OAKLAND — Golden State Warriors coach Steve Kerr approached Andre Iguodala during the preseason to discuss a somewhat radical idea he wanted to try out.
Kerr asked Iguodala how he felt about being the team's top reserve and Harrison Barnes starting ahead of him at small forward. Iguodala, who had started all 807 games he played in his first 10 seasons in the NBA, wasn't thrilled about the idea but agreed to go along with the experiment.
Kerr thanked Iguodala for accepting the role and named him a team captain alongside Stephen Curry this season.
“It's kind of a sacrifice. Sometimes you want to be selfish, you want to get your shots. You want to make sure you get your minutes,” Iguodala said. “Honestly, we're all human. I go through times where I want to do this, I want to do that. But being a captain, I think about that and seeing the bigger picture â€” what are we trying to do? Where are we trying to get to?”
The situation is a perfect example of what Kerr expects out of the Warriors: unselfish basketball without worrying about individual accomplishments.
Kerr has gotten players to embrace that philosophy, rolling out a new offense and a new rotation that are working wonders for the Warriors so far. Golden State is 3-0 for the first time in 20 years, and Kerr is the franchise's first coach to begin his career with three straight wins since Neil Johnston did it to start the 1959-60 season.
Kerr said he has been proud of the way his players have accepted his way of doing things, which could've been complicated after the team fired popular predecessor Mark Jackson following a 51-win season and back-to-back playoff berths. He's also quick to note that the season is just a week old and his rotation is far from flawless.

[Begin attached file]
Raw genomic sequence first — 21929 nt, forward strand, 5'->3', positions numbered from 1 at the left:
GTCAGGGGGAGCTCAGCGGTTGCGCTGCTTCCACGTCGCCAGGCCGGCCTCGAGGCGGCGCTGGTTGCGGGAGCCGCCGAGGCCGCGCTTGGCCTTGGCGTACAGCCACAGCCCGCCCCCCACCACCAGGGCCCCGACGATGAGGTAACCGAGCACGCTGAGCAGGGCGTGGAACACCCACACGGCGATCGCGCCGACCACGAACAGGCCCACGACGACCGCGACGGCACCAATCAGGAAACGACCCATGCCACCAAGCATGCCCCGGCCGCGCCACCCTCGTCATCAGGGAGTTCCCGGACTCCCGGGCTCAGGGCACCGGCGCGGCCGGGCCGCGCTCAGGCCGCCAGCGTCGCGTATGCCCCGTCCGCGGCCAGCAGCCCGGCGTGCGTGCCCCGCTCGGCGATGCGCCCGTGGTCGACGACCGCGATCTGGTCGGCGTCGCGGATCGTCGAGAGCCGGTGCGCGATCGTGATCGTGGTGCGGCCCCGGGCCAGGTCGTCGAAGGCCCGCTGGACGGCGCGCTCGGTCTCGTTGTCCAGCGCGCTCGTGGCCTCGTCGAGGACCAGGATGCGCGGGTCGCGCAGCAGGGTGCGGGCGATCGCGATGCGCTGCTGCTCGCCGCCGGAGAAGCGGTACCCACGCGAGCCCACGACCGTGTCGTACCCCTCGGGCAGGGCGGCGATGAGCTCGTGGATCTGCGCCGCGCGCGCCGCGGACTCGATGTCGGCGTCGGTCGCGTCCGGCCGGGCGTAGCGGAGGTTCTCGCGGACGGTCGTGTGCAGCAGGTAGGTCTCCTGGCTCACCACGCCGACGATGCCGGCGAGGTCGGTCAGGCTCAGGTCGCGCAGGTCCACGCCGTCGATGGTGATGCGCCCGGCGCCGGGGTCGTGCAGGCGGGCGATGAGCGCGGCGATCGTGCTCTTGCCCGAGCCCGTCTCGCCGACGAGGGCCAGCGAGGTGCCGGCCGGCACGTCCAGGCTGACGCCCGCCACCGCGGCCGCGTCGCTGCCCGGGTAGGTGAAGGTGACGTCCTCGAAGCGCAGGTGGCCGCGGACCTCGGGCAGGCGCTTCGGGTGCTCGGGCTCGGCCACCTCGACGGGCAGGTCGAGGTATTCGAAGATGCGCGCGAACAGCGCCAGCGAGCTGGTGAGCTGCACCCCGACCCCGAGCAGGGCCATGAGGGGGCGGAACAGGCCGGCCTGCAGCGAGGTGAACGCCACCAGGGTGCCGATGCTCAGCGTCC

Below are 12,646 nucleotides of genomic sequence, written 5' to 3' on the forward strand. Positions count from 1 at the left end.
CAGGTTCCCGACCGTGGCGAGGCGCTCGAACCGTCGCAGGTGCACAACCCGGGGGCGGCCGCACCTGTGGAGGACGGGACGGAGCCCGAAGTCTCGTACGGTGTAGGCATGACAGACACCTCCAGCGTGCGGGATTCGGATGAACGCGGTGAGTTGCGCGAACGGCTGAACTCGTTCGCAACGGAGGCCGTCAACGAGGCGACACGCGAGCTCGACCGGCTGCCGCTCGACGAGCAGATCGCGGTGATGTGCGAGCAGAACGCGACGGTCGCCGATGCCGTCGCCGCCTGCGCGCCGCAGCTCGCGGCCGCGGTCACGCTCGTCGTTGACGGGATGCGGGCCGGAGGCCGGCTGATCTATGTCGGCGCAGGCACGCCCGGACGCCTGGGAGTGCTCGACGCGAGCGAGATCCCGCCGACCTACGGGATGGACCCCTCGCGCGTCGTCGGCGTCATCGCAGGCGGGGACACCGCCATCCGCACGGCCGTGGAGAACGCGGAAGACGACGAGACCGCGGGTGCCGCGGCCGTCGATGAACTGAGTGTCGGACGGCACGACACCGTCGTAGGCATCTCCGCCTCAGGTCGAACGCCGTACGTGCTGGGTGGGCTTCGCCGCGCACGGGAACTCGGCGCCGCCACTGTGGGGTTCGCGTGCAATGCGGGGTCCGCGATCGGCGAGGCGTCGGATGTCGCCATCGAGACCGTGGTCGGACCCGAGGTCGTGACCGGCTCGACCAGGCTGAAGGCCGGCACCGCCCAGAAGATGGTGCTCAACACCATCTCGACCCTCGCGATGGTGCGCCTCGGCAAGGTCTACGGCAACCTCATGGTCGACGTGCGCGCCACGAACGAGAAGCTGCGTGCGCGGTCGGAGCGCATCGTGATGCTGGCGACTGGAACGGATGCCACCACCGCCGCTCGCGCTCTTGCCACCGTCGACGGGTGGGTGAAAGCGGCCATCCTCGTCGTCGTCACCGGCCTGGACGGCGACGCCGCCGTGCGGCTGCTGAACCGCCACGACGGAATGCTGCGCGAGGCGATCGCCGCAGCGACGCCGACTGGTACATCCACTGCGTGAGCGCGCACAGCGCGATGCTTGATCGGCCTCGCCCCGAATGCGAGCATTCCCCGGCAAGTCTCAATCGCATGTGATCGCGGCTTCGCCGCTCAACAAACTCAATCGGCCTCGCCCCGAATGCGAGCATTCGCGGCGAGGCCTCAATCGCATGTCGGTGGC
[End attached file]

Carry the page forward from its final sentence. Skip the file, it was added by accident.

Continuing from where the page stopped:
“We're trying to find the right group together,” Kerr said about the second unit. “I feel like we're sort of treading water right now, but eventually I think we'll be able to make a surge with that group.”
What has pleased Kerr most is that the Warriors are still winning while adjusting.
Power forward David Lee has missed all three games because of a strained left hamstring. He expects to return when the Warriors host the Clippers on Wednesday night in a rematch of last season's first-round playoff series won by Los Angeles.
Reserve guard Shaun Livingston, the team's top free agent signing this summer, is playing limited minutes while working his way into shape after missing all of the preseason recovering from surgery on his right big toe. And backup center Festus Ezeli is still finding his rhythm after sitting out last season rehabilitating from right knee surgery.
Even with roles and responsibilities still being cemented under Kerr, the Warriors look like the contender many expected them to be in the deep Western Conference.
“It says a lot about the guys we have on this team from top to bottom that no matter what situation you're thrown into that you can somehow produce and allow things to happen,” Curry said.
One of the most recognizable changes the Warriors have made under Kerr is an offense that has more ball movement, breaking away from the isolation-heavy system Jackson used the past three years.
Kerr's style has flavors of the triangle offense from his days playing for Phil Jackson in Chicago, the pace-and-space attack of mentor Gregg Popovich in San Antonio and the up-tempo schemes assistant coach Alvin Gentry employed during their time together in Phoenix.
The defense, which was among the best in the NBA under Mark Jackson, has remained stout â€” and the all-around game has given Golden State positive results.
The Warriors whipped Sacramento 95-77 on Wednesday, routed the depleted Lakers 127-104 on Saturday and won 95-90 at Portland on Sunday.
“We're going to continue to get better. We're going to continue to grow,” Iguodala said. “There's going to be some ups and downs. Having a year under my belt with this team is going to help weather the storm when things don't go the way we want them to.”